North Carolina Attorney General Roy Cooper North Carolina Attorney General's Office
North Carolina Attorney General Roy Cooper received a court order last week that bars Fat Sound Guitar and Musical Company, Inc. and its owner from doing business in the state after it allegedly failed to deliver purchased products.
The musical equipment supply store in Cary, North Carolina, is owned by Stuart Vries Carter, Jr. In addition to operating a brick-and-mortar business, Carter also sold merchandise online under the store's name.
Carter and the store's employees allegedly collected deposits or the full purchase price from customers for items, but then failed to tell them about delivery delays. In several cases, the store never placed orders for merchandise despite receiving payment from customers. It also allegedly would resell customers' equipment without paying them a portion of the proceeds.
“When you spend your hard-earned money, you deserve to get what you paid for,” Cooper said. “Taking money and then giving consumers the run around isn’t the way to do business in North Carolina.”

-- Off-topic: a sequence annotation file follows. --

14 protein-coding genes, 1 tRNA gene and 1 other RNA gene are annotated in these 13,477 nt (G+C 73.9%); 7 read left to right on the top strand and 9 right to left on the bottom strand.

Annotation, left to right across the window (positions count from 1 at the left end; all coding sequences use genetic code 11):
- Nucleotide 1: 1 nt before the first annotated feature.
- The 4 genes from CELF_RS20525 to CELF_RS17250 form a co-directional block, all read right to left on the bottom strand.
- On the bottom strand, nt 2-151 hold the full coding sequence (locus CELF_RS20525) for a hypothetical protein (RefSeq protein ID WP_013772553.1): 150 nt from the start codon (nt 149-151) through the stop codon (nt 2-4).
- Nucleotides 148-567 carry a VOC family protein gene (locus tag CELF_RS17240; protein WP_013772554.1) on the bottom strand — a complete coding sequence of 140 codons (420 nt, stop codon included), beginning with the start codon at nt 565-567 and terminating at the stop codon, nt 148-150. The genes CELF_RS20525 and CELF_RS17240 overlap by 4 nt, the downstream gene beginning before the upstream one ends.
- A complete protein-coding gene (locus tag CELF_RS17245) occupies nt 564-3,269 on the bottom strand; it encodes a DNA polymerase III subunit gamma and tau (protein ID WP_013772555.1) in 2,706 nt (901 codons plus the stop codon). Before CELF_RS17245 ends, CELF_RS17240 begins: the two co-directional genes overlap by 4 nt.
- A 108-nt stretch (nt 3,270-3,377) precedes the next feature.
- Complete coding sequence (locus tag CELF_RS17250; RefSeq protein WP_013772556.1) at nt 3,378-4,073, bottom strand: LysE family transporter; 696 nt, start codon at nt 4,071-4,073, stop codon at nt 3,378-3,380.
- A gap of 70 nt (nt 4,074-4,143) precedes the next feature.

The Attorney General’s Consumer Protection Division received 18 complaints against the business.
As part of the court order issued by Wake County Superior Court Judge Donald Stephens, Fat Sound also must pay $38,631 in refunds to customers. The company is barred from further advertising or selling in the state, and can not collect additional payments. It also is prohibited from transferring assets or destroying records.
“Be careful about paying a large amount upfront,” Cooper said. “If you must pay in advance, consider using a credit card for extra protection in case something goes wrong and you don’t get what you paid for.”